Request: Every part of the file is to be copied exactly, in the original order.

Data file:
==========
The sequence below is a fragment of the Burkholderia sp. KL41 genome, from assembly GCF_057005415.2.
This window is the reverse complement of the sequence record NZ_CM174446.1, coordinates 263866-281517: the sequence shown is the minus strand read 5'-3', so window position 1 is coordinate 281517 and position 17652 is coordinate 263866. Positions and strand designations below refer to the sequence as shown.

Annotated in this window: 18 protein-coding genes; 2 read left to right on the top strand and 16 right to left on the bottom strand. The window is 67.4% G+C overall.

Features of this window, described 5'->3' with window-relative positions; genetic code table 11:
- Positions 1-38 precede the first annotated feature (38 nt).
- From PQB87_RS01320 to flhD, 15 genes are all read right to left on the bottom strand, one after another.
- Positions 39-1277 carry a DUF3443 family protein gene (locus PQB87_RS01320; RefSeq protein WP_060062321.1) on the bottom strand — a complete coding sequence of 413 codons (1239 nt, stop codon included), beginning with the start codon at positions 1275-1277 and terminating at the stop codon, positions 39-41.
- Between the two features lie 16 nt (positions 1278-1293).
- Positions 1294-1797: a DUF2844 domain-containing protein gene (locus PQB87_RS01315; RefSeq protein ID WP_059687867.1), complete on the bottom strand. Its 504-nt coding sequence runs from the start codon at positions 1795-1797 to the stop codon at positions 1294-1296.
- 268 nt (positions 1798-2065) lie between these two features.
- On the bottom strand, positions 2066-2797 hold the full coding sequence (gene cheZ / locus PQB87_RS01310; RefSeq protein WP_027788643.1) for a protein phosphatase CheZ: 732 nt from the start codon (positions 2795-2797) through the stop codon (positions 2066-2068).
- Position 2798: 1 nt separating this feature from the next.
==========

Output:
The sequence below is a fragment of the Burkholderia sp. KL41 genome, from assembly GCF_057005415.2.
This window is the reverse complement of the sequence record NZ_CM174446.1, coordinates 263866-281517: the sequence shown is the minus strand read 5'-3', so window position 1 is coordinate 281517 and position 17652 is coordinate 263866. Positions and strand designations below refer to the sequence as shown.

Annotated in this window: 18 protein-coding genes; 2 read left to right on the top strand and 16 right to left on the bottom strand. The window is 67.4% G+C overall.

Features of this window, described 5'->3' with window-relative positions; genetic code table 11:
- Positions 1-38 precede the first annotated feature (38 nt).
- From PQB87_RS01320 to flhD, 15 genes are all read right to left on the bottom strand, one after another.
- Positions 39-1277 carry a DUF3443 family protein gene (locus PQB87_RS01320; RefSeq protein WP_060062321.1) on the bottom strand — a complete coding sequence of 413 codons (1239 nt, stop codon included), beginning with the start codon at positions 1275-1277 and terminating at the stop codon, positions 39-41.
- Between the two features lie 16 nt (positions 1278-1293).
- Positions 1294-1797: a DUF2844 domain-containing protein gene (locus PQB87_RS01315; RefSeq protein ID WP_059687867.1), complete on the bottom strand. Its 504-nt coding sequence runs from the start codon at positions 1795-1797 to the stop codon at positions 1294-1296.
- 268 nt (positions 1798-2065) lie between these two features.
- On the bottom strand, positions 2066-2797 hold the full coding sequence (gene cheZ / locus PQB87_RS01310; RefSeq protein WP_027788643.1) for a protein phosphatase CheZ: 732 nt from the start codon (positions 2795-2797) through the stop codon (positions 2066-2068).
- Position 2798: 1 nt separating this feature from the next.